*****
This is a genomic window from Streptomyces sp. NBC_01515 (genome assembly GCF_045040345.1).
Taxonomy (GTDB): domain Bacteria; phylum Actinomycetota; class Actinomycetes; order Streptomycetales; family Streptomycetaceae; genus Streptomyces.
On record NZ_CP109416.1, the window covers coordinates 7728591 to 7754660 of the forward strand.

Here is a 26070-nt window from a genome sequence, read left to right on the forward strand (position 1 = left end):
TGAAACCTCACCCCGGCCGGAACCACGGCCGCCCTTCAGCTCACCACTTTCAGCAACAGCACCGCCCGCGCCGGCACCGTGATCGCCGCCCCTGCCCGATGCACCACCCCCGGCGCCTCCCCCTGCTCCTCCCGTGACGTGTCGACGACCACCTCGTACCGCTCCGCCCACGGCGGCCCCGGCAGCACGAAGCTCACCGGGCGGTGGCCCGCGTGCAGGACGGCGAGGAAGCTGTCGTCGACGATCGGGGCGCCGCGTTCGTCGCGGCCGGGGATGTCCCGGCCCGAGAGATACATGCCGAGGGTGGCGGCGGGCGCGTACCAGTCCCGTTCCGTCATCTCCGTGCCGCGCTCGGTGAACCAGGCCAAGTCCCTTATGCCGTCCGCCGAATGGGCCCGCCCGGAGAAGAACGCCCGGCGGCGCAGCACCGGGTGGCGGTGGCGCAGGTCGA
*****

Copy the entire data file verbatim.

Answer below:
This is a genomic window from Streptomyces sp. NBC_01515 (genome assembly GCF_045040345.1).
Taxonomy (GTDB): domain Bacteria; phylum Actinomycetota; class Actinomycetes; order Streptomycetales; family Streptomycetaceae; genus Streptomyces.
On record NZ_CP109416.1, the window covers coordinates 7728591 to 7754660 of the forward strand.

Here is a 26070-nt window from a genome sequence, read left to right on the forward strand (position 1 = left end):
TGAAACCTCACCCCGGCCGGAACCACGGCCGCCCTTCAGCTCACCACTTTCAGCAACAGCACCGCCCGCGCCGGCACCGTGATCGCCGCCCCTGCCCGATGCACCACCCCCGGCGCCTCCCCCTGCTCCTCCCGTGACGTGTCGACGACCACCTCGTACCGCTCCGCCCACGGCGGCCCCGGCAGCACGAAGCTCACCGGGCGGTGGCCCGCGTGCAGGACGGCGAGGAAGCTGTCGTCGACGATCGGGGCGCCGCGTTCGTCGCGGCCGGGGATGTCCCGGCCCGAGAGATACATGCCGAGGGTGGCGGCGGGCGCGTACCAGTCCCGTTCCGTCATCTCCGTGCCGCGCTCGGTGAACCAGGCCAAGTCCCTTATGCCGTCCGCCGAATGGGCCCGCCCGGAGAAGAACGCCCGGCGGCGCAGCACCGGGTGGCGGTGGCGCAGGTCGA